Surely, it was an important fragment of a concession from the SPDC towards not just Suu Kyi but also the protesting Buddhist monks, students and others. For the Naypyitaw generals, this was a way of seizing the diplomatic moment before Gambari could brief the U.N. Security Council on October 5 about his mission.

The U.N., with its overarching diplomatic authority on such matters, will remain a key player in addressing the political, economic and humanitarian aspects of the crisis. However, by early October, very much in focus as the potential troubleshooters were the ASEAN member countries, the United States, the European Union (E.U.), China, India and Russia as also Japan (the last two, to a lesser extent).

Of all these players, ASEAN has surprised the larger international community by being blunt with the SPDC. The Association has now gone to great lengths to put the junta-led Myanmar virtually on notice about its future within this 10-member forum.

Since Myanmars admission into ASEAN in 1997, especially in the past few years, the organisation has faced spiralling criticism, especially from the pro-democracy state-campaigners in the West.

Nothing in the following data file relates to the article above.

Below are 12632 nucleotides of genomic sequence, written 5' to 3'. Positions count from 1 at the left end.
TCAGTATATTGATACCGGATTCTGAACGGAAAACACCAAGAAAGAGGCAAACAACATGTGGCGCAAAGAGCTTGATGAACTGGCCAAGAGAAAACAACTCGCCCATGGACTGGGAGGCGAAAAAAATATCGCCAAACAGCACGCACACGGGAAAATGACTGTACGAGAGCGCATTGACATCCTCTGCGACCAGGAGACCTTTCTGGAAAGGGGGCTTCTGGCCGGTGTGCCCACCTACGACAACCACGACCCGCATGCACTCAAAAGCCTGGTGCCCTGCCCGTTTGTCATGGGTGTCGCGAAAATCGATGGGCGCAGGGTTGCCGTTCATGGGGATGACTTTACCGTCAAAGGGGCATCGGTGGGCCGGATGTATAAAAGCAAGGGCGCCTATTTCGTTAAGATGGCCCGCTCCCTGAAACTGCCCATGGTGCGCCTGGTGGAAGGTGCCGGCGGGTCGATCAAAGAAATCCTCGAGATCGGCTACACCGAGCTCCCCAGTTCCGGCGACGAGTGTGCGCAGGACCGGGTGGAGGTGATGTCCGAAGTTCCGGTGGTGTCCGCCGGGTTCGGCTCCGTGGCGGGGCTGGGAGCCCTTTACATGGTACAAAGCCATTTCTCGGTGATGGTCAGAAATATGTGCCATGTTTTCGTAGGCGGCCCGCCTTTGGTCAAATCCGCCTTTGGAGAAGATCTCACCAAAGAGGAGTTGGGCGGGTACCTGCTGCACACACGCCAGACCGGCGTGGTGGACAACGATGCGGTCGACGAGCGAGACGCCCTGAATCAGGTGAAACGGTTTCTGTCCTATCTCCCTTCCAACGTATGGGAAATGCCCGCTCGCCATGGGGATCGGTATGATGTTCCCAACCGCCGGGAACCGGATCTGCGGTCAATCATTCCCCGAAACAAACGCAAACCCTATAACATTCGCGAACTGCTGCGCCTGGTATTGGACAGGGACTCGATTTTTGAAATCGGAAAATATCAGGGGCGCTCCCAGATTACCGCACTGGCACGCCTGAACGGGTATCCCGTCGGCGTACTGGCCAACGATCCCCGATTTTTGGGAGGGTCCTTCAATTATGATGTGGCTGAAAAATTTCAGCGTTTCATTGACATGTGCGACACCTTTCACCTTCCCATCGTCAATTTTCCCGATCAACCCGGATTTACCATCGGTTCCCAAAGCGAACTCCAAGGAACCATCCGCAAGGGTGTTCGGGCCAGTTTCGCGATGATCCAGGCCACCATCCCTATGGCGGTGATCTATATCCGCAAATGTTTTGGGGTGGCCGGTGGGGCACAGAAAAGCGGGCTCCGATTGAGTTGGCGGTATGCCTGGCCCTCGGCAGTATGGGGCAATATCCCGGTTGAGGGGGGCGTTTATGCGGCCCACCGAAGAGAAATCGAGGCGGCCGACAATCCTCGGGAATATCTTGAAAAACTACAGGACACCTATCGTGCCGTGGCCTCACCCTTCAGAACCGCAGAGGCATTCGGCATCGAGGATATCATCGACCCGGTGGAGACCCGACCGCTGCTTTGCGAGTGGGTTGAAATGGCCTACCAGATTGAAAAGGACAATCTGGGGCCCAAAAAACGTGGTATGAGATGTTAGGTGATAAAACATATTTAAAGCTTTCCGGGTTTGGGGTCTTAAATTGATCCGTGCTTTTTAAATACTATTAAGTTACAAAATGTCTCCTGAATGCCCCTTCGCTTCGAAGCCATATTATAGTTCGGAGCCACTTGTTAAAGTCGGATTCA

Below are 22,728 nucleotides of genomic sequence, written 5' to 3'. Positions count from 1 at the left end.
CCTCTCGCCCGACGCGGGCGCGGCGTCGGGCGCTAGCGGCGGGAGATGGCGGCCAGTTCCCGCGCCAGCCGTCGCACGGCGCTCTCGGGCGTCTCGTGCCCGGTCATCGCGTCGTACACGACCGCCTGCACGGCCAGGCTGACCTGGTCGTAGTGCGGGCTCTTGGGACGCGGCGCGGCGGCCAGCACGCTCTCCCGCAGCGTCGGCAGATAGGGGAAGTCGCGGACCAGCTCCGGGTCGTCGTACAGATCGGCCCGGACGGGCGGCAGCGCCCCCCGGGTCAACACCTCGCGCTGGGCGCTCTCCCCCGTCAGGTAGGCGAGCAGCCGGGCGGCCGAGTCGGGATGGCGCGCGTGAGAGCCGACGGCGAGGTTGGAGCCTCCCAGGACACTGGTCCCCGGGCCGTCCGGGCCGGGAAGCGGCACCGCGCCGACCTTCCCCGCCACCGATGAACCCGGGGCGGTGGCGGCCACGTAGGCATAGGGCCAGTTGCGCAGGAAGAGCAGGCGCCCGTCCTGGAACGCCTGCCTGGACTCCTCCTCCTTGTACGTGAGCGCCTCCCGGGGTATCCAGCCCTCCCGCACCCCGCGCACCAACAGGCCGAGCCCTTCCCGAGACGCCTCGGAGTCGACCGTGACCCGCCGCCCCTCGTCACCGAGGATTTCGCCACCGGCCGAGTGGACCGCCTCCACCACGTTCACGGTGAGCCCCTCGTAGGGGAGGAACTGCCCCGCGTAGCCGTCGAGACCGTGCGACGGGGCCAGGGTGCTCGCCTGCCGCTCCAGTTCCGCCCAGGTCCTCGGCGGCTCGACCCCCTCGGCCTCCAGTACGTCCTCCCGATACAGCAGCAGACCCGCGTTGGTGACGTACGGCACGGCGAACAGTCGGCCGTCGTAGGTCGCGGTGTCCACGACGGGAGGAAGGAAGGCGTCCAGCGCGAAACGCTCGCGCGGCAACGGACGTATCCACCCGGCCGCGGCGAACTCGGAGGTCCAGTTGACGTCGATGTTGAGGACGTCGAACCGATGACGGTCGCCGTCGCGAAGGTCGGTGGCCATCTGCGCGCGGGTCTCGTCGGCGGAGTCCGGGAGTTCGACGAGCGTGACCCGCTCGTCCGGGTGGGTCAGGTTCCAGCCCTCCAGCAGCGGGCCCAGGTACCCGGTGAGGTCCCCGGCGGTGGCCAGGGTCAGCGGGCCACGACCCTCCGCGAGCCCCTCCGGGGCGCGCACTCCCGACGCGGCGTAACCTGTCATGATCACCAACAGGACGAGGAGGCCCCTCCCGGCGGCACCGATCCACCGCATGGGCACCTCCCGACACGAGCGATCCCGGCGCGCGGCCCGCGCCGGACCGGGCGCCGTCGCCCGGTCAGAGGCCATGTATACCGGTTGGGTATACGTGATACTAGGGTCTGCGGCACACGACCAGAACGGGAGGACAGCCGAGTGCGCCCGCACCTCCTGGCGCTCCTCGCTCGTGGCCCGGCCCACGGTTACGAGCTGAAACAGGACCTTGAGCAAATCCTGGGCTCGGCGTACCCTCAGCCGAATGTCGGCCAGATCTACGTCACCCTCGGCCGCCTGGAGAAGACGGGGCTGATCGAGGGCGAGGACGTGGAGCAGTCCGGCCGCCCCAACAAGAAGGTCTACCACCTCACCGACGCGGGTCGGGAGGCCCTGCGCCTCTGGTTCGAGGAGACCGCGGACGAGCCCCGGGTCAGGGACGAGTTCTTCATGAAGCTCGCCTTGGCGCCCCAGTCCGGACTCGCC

The democracy lobby among ASEANs dialogue partners relentlessly portrayed its decision to admit Myanmar as a cardinal sin. More argumentatively, the sin was compounded by ASEANs failure, until the outbreak of the latest crisis, to persuade or pressure the SPDC to abandon its brutal suppression of democratic rights and denial of economic justice.

Understandably, though, the view from ASEAN has always been more nuanced. While admitting Myanmar, it was in fact looking to evolve into a full-fledged regional organisation of contiguous countries with somewhat similar historical experiences and with actual or potential connectivity. Historically, too, the internal political systems and practices of the member-states did not unduly trouble ASEAN. Indeed, its genesis, 40 years ago, could be traced in part to the desire of the associating countries to hold their own against China, a rising force even then, with the often open and mainly tacit support from the U.S. and the West.